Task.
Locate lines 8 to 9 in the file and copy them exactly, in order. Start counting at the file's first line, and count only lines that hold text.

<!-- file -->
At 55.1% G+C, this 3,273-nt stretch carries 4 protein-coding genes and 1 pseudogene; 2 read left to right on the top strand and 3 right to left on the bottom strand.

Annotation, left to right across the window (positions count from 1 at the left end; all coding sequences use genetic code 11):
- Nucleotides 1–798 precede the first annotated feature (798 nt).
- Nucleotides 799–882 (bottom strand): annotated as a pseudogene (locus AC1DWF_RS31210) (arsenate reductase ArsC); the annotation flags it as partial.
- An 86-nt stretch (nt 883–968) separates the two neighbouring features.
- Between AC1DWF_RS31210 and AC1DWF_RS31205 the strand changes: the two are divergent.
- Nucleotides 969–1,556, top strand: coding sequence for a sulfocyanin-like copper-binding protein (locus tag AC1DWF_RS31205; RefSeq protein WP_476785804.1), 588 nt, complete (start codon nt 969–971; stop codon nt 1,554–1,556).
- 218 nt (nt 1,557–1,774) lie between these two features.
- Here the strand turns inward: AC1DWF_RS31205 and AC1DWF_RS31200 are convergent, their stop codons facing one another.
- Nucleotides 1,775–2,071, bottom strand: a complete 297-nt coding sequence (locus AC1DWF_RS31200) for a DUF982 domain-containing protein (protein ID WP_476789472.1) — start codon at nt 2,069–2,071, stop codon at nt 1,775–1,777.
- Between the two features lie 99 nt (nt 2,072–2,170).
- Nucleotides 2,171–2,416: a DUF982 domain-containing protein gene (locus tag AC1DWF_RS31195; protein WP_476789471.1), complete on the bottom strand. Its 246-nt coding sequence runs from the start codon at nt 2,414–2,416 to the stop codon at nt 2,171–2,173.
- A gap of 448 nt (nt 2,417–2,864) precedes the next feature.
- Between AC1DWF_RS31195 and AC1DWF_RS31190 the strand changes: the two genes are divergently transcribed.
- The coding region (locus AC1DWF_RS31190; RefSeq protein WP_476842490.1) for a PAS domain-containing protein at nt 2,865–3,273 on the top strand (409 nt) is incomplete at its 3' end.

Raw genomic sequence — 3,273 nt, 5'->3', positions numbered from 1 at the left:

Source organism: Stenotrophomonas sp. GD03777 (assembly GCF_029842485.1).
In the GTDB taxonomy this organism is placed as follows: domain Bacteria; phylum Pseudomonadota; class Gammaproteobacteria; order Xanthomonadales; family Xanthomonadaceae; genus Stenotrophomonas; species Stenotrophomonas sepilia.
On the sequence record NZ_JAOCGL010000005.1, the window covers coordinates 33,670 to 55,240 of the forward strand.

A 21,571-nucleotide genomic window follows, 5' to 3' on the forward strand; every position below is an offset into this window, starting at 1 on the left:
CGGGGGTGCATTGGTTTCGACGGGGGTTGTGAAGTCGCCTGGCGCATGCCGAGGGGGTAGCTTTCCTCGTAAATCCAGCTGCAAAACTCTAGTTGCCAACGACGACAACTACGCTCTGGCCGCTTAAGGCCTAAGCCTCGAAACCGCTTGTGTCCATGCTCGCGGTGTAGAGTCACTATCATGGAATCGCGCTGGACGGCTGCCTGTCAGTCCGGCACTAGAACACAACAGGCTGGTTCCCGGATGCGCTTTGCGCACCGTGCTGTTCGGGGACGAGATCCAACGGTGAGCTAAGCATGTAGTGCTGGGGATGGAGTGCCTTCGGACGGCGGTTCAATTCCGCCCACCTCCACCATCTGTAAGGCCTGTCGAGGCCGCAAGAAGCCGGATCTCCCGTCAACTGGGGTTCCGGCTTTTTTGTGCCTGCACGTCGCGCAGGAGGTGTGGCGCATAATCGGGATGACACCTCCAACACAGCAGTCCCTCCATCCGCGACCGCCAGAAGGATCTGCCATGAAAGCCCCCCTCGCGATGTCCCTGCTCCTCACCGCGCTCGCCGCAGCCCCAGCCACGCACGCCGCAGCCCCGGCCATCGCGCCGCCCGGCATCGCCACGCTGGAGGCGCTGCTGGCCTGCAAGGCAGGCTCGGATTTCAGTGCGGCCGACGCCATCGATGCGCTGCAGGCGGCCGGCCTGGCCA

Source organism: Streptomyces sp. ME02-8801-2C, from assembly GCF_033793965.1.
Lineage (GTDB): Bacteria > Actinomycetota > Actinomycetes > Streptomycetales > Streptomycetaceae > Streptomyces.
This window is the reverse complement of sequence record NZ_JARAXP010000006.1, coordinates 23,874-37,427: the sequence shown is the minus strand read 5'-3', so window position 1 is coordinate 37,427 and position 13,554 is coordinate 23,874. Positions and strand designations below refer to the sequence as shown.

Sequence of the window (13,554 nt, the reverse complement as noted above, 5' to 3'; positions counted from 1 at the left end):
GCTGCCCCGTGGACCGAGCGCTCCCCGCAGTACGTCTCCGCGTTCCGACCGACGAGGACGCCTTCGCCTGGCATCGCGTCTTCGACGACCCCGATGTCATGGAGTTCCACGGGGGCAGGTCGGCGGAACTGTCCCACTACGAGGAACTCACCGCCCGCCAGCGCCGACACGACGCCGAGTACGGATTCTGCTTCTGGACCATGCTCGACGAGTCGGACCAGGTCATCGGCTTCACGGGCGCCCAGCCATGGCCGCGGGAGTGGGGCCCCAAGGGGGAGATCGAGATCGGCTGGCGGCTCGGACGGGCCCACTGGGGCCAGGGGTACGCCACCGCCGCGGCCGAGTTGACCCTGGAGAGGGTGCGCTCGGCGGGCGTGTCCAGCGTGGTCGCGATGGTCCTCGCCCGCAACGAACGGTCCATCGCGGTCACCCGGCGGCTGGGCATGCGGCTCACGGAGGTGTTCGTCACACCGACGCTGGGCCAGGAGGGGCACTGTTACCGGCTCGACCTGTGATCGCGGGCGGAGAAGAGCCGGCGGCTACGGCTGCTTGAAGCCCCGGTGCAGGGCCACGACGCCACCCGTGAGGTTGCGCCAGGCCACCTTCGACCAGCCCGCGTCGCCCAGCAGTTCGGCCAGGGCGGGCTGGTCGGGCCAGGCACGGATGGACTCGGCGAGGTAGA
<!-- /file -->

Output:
- 218 nt (nt 1,557–1,774) lie between these two features.
- Here the strand turns inward: AC1DWF_RS31205 and AC1DWF_RS31200 are convergent, their stop codons facing one another.